Led Zeppelin - Led Zeppelin III
NME.COM feature on Led Zeppelin - Led Zeppelin III album including album review, artwork, tracks, listen now, tour dates, discography and more.
Release date: 04 October 2005
Before [a]Jimmy Page[/a] could gurn for Guernsey and [B]Bob Plant[/B] began to resemble that stuff used to line hamster cages, there was a time when it was all Valhalla and velvet loons round [a]Led Z
Before Jimmy Page could gurn for Guernsey and Bob Plant began to resemble that stuff used to line hamster cages, there was a time when it was all Valhalla and velvet loons round Led Zeppelin 's pad. The Black Country bumpkins were the first to pump the blues' sullen chops with glamour, portent and thunderous facial hair - thereby permanently loosening heavy metal's nascent...
- Jan 6, 2000
Tracklisting click track to read more
- Immigrant Song
- Celebration Day
- Since I've Been Loving You
- Out on the Tiles
- Gallows Pole
- That's the Way
- Bron-Y-Aur Stomp
- Hats Off To [Roy] Harper
The Hammer Of The Gods comes crashing down once more...
- Jan 7, 2008
- Nov 9, 2007
While the material on this record doesn't match up to [B]'Volume One'[/B], it's still an essential purchase for anyone who can't be bothered to get their patchy later albums...
- Mar 22, 2000
The former US president wanted the band to play a Hurricane Sandy benefit in New York
Brother of Glyn Johns also worked with Free, Joni Mitchell and Television
Sticksman says he doesn't know how to take Plants comments that he has 'nothing to do in 2014'
Led Zeppelin - Led Zeppelin III: Wikipedia Album Entry
Led Zeppelin III, the third album by English rock band Led Zeppelin. It was recorded between January and July 1970 and was released October 5, 1970 by Atlantic Records.
Led Zeppelin III marked a change in focus for the band from late 1960s hard rock to a more folk rock and acoustic inspired sound. These styles had been present to a lesser degree in the band's first two releases, but here it was the main style - and one that would remain prominent in the group's later albums. This change in direction endeared the band to many progressive rock fans who would never have listened to Led Zeppelin's established blues and rock repertoire. With Led Zeppelin III the group's songwriting dynamic also changed, from Page's domination of the first two albums towards a more democratic affair in which all four group members offered up their own compositions and ideas - patterns that would continue in future sessions.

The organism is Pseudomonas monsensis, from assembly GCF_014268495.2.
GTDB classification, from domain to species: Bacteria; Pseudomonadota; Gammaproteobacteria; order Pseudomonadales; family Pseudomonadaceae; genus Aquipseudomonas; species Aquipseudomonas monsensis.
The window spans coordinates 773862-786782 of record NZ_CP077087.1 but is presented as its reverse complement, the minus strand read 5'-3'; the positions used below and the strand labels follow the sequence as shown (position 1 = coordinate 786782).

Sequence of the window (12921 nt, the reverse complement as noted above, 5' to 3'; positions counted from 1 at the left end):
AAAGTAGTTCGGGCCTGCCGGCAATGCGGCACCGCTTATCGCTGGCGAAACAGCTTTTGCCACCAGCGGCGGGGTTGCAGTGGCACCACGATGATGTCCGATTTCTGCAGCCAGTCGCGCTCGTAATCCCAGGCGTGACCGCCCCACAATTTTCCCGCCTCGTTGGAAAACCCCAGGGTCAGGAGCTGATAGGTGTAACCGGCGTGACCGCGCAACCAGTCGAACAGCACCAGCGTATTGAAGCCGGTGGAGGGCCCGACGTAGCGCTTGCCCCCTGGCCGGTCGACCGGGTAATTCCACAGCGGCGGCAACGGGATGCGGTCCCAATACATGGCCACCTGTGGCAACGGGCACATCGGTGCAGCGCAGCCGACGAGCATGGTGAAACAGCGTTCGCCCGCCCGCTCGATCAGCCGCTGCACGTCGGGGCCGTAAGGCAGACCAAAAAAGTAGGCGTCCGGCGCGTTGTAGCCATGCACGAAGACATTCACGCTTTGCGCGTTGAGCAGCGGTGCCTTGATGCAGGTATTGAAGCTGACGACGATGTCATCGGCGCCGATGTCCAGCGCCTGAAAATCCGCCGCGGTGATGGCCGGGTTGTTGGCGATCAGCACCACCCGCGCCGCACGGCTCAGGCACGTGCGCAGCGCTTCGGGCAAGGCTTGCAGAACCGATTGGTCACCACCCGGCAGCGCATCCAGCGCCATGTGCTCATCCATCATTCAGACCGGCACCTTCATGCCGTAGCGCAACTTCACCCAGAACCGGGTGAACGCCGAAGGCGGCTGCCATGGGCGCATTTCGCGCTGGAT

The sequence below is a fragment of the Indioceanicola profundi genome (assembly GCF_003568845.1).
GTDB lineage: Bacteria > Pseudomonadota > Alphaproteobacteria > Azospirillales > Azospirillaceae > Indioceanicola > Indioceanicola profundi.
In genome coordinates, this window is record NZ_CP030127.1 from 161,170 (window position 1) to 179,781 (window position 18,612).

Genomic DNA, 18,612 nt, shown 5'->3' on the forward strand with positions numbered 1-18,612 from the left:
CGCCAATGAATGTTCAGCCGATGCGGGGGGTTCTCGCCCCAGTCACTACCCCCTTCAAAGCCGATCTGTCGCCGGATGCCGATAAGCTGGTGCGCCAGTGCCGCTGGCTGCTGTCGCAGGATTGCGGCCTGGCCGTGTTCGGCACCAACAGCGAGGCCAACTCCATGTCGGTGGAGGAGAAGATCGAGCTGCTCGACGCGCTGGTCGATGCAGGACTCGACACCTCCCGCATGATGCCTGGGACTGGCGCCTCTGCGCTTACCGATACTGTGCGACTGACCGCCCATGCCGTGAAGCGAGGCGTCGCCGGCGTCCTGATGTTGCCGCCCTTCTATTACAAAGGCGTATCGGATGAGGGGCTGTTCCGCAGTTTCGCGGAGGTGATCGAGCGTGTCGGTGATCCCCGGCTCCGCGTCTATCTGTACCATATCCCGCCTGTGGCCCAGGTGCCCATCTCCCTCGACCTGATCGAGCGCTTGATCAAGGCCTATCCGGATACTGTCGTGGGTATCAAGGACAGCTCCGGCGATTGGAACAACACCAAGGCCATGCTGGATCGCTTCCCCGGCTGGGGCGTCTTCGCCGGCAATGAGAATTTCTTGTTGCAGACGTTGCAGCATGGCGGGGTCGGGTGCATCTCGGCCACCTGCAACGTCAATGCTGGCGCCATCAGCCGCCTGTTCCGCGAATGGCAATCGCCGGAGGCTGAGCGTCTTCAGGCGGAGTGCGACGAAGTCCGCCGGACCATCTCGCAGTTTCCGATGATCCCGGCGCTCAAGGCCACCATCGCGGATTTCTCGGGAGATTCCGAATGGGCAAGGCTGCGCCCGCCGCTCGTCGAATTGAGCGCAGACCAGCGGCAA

The album contains two songs which became key components of the band's live concert performances for many years: "Immigrant Song" and "Since I've Been Loving You". The first of these, written by Jimmy Page and Robert Plant, is about the Norse invasions of England and was inspired by the band's recent live performance in Iceland. "Since I've Been Loving You" is a classic, original blues in the key C minor featuring heartfelt interplay by all four group members. It would become a performance staple, especially from 1971 through 1973, replacing Willie Dixon's "I Can't Quit You Baby" from the first album as the band's slow blues showcase.
The album also featured the rock songs "Celebration Day" and "Out on the Tiles", and the acoustic tracks "Bron-Yr-Aur (Stomp)" and "That's the Way", the latter considered by Page to be a breakthrough for still-developing lyric writer Plant. The song "Gallows Pole" is actually an arrangement of a traditional folk song by that name, also recorded by Lead Belly some thirty years earlier.
The album finishes with "Hats Off To (Roy) Harper", a track dedicated to their influential contemporary, Roy Harper, that both honours Harper’s work and acknowledges the band’s roots in acoustic music.
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As I walk down the highway all I do is sing this song,
And a train that's passin' my way helps the rhythm move along.
There is no doubt about the words are clear,
The voice is strong, is oh so strong.
When I done quit hollerin' baby, I believe I'll shake 'em on down
Get my babe, won't be late, You know by that I mean seconds late
Ah, must I holler, Must I shake 'em on down,
Well I've been mistreated, babe, I believe I'll shake 'em on down.